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Surg Clin North Am. 2009 Apr;89(2):439-61, ix. doi: 10.1016/j.suc.2008.11.001.

Hospital-acquired pneumonia: pathophysiology, diagnosis, and treatment.

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  • 1Department of Surgery, Johns Hopkins University School of Medicine, Baltimore, MD 21287-4685, USA.

Abstract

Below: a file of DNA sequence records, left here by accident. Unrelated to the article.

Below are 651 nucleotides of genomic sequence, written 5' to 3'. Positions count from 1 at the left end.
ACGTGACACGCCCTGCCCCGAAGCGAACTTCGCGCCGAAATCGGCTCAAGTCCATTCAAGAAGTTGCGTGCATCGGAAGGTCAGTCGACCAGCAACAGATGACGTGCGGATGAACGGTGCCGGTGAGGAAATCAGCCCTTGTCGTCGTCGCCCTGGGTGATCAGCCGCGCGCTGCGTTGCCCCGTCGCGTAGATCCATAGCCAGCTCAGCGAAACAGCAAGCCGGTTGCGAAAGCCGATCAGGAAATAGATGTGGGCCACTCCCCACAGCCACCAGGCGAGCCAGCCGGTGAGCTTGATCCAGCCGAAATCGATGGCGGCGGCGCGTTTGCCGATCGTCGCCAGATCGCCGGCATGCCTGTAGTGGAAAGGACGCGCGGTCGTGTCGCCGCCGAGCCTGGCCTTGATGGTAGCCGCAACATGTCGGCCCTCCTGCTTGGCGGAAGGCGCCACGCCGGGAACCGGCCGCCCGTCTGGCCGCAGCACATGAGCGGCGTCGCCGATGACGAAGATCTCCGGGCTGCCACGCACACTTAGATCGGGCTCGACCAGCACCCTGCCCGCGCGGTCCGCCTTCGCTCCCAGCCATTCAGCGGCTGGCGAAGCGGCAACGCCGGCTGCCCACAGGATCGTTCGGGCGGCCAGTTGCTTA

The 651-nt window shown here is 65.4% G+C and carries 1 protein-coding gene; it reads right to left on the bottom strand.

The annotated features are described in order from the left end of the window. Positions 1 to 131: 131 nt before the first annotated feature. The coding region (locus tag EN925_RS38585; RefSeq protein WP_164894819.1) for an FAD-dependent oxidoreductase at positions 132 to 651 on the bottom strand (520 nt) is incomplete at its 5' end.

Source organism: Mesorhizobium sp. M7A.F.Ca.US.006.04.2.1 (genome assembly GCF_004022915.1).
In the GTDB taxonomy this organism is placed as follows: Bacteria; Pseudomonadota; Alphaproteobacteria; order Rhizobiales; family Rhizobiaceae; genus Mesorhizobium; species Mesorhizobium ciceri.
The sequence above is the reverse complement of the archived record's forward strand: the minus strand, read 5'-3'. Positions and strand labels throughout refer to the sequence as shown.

Hospital-acquired pneumonia (HAP) is one of the most common causes of nosocomial infection, morbidity, and mortality in hospitalized patients. Many patient- and disease-specific factors contribute to the pathophysiology of HAP, particularly in the surgical population. Risk-factor modification and inpatient prevention strategies can have a significant impact on the incidence of HAP. While the best diagnostic strategy remains a subject of some debate, prompt and appropriate antimicrobial therapy in patients suspected of having HAP has been shown to significantly decrease mortality. Because the pathogens responsible for HAP are frequently more virulent and have greater resistance to commonly used antimicrobials than other pathogens, clinicians must have knowledge of the resistance patterns at their institutions to choose appropriate therapy.

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